Priyaka: 10 definitions
Priyaka means something in Hinduism, Sanskrit, Jainism, Prakrit. If you want to know the exact meaning, history, etymology or English translation of this term then check out the descriptions on this page. Add your comment or reference to a book if you want to contribute to this summary article.
Ayurveda (science of life)Source: Wisdom Library: Āyurveda and botany
Priyaka (प्रियक) is a synonym for Priyaṅgu, which is a Sanskrit name for a medicinal plant (Callicarpa macrophylla). It is a technical term used throughout Āyurvedic literature such as the Caraka-saṃhitā and the Suśruta-saṃhitā. This synonym was identified by Amarasiṃha in his Amarakośa (a Sanskrit botanical thesaurus from the 4th century). It is also mentioned as a synonym in the Bhāvaprakāśa-nighaṇṭu (medicinal thesareus) authored by Bhāvamiśra 16th century.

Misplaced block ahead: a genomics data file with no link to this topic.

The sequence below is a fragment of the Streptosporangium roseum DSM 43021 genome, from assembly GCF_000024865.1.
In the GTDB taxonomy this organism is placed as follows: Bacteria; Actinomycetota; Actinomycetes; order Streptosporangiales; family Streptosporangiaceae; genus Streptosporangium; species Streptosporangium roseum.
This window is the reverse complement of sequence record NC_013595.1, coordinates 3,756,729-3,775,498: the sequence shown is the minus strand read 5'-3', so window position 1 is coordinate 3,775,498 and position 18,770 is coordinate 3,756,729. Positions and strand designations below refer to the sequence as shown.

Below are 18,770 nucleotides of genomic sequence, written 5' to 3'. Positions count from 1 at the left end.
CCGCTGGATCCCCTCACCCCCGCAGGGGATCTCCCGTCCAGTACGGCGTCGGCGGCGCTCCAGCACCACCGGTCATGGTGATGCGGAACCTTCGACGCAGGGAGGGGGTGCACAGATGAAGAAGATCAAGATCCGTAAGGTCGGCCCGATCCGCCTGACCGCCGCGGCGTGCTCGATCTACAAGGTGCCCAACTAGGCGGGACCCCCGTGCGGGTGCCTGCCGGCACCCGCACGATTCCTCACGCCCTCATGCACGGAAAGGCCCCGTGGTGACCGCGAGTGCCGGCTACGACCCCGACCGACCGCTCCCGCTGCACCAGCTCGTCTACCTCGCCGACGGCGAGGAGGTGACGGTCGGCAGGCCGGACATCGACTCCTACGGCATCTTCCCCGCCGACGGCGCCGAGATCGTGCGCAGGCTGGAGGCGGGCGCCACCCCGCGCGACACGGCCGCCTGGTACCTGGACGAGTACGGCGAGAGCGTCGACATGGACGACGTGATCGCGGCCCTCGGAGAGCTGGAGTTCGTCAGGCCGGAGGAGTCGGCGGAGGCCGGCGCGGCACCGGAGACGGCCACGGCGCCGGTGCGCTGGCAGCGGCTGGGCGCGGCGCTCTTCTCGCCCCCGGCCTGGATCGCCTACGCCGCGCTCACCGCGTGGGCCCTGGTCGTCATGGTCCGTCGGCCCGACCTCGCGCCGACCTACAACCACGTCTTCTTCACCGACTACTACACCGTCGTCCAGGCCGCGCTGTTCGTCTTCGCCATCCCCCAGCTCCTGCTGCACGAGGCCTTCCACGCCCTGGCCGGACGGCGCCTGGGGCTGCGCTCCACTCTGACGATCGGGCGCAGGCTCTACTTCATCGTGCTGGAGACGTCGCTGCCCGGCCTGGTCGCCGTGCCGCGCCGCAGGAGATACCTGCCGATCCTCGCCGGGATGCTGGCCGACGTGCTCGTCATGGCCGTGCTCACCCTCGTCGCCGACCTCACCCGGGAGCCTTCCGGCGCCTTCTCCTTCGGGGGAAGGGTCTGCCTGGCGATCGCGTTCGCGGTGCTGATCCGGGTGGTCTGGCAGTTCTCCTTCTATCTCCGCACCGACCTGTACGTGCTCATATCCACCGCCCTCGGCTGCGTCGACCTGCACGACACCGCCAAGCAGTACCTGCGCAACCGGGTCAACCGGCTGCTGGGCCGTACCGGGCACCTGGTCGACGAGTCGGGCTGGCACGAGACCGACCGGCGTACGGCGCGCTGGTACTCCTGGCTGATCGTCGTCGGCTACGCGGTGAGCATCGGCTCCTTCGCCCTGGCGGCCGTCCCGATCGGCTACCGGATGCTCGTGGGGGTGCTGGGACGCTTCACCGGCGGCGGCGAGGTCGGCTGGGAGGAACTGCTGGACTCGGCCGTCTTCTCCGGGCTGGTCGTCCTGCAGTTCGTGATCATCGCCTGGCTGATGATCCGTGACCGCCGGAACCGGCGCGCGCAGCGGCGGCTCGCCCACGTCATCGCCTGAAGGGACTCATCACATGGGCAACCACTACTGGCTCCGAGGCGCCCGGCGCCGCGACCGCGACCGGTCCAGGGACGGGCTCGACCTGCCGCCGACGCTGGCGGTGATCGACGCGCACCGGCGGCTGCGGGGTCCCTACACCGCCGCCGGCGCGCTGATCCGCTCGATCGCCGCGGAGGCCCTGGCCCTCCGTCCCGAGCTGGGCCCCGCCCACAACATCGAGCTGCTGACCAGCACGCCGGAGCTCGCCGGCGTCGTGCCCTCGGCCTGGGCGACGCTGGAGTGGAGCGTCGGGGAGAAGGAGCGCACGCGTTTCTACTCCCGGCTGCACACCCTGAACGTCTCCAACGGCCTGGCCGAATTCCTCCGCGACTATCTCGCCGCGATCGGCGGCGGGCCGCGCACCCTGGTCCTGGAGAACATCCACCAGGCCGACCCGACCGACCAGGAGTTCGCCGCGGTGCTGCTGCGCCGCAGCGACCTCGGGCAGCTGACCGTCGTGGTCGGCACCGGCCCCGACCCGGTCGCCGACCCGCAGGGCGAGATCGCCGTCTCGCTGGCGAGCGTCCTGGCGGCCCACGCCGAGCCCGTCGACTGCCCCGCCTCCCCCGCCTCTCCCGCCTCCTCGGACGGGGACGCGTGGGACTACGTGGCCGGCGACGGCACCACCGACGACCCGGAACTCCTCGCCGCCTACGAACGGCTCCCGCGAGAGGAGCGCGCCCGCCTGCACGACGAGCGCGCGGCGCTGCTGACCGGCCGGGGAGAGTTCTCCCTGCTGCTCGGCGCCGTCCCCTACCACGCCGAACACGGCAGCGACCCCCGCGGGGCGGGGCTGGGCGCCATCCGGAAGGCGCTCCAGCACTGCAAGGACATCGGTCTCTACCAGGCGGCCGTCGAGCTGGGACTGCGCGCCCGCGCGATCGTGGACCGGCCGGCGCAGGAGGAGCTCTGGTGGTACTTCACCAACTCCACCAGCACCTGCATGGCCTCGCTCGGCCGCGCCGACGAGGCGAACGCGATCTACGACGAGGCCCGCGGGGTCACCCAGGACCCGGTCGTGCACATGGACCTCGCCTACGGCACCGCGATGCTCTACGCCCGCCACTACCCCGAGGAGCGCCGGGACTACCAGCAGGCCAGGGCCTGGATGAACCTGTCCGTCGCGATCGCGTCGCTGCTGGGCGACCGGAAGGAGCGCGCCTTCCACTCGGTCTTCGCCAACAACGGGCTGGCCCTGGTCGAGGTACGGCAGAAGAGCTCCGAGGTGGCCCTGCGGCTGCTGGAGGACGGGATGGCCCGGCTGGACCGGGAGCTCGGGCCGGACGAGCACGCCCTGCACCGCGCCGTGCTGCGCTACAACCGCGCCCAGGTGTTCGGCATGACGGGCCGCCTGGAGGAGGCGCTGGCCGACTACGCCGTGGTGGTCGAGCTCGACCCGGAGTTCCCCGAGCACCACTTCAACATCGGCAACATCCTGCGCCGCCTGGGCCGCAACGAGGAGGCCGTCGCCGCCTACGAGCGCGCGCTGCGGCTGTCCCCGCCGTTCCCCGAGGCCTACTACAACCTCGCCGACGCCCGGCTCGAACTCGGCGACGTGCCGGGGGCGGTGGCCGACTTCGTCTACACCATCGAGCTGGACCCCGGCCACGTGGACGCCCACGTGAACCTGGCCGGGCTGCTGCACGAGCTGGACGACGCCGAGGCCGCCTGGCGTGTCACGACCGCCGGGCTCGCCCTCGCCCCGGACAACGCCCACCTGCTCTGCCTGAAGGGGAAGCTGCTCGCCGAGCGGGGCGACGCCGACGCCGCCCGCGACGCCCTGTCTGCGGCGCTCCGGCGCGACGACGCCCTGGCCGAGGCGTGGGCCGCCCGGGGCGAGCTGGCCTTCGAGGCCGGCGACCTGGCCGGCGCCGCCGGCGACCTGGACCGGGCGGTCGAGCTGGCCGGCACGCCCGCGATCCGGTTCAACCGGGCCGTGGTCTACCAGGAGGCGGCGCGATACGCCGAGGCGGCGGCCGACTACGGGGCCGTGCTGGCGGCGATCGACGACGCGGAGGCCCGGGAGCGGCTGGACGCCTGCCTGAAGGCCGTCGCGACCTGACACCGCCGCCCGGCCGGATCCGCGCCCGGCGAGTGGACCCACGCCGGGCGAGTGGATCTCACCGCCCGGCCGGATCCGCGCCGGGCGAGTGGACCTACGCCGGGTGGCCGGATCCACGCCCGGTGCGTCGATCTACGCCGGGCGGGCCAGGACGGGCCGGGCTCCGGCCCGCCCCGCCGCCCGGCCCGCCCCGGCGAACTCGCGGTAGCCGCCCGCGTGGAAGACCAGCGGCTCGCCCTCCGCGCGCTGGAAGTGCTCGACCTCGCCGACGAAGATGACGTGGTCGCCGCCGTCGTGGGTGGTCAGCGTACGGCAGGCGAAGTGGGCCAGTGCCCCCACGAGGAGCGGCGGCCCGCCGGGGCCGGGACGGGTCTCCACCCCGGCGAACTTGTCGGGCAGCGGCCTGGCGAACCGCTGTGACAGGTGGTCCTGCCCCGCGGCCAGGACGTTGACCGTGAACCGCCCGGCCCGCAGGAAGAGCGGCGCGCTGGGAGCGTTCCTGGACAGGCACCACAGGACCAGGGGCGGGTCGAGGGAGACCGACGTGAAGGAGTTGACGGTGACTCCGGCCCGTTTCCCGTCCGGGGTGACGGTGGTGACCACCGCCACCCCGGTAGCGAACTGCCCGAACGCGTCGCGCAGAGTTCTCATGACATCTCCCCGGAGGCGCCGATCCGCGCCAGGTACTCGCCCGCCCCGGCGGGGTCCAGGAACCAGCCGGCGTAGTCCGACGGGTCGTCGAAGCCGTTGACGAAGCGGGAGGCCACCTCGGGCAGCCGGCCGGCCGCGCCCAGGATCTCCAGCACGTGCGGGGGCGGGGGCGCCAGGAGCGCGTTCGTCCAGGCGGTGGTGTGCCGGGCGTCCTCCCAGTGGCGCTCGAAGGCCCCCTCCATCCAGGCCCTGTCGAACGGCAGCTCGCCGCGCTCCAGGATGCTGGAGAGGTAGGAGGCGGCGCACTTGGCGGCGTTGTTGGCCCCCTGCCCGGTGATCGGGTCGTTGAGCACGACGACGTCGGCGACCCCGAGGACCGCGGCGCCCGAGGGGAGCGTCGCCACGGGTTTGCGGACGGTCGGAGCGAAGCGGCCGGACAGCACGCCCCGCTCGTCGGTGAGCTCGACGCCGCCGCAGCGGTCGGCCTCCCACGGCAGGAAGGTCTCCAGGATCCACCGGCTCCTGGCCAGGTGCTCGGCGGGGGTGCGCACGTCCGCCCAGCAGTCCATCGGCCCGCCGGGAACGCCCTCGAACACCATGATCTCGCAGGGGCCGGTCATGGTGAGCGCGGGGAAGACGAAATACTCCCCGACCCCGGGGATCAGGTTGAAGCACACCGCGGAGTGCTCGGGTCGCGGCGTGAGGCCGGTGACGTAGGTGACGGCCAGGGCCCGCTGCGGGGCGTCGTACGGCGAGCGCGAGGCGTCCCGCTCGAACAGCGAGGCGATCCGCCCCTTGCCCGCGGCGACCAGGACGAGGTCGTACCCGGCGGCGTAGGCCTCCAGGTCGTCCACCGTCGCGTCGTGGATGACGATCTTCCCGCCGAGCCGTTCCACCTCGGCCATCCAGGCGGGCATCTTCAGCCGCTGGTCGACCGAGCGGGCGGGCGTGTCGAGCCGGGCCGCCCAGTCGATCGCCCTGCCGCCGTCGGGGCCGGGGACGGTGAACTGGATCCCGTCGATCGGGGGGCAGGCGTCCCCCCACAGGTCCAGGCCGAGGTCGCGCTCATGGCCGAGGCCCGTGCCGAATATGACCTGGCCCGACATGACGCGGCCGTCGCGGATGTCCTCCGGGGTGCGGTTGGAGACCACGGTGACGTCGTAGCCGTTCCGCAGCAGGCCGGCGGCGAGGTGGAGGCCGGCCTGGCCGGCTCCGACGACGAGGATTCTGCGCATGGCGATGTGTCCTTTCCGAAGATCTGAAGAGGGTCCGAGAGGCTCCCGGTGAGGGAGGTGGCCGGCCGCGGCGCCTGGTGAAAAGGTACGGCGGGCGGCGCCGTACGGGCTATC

Āyurveda (आयुर्वेद, ayurveda) is a branch of Indian science dealing with medicine, herbalism, taxology, anatomy, surgery, alchemy and related topics. Traditional practice of Āyurveda in ancient India dates back to at least the first millenium BC. Literature is commonly written in Sanskrit using various poetic metres.
Purana and Itihasa (epic history)Source: archive.org: Puranic Encyclopedia
Priyaka (प्रियक).—A soldier of Subrahmaṇya. (Śloka 65, Chapter 45, Śalya Parva).Source: JatLand: List of Mahabharata people and places
Priyaka (प्रियक) is a name mentioned in the Mahābhārata (cf. IX.44.60) and represents one of the many proper names used for people and places. Note: The Mahābhārata (mentioning Priyaka) is a Sanskrit epic poem consisting of 100,000 ślokas (metrical verses) and is over 2000 years old.
The Purana (पुराण, purāṇas) refers to Sanskrit literature preserving ancient India’s vast cultural history, including historical legends, religious ceremonies, various arts and sciences. The eighteen mahapuranas total over 400,000 shlokas (metrical couplets) and date to at least several centuries BCE.
General definition (in Jainism)Source: Wisdom Library: Jainism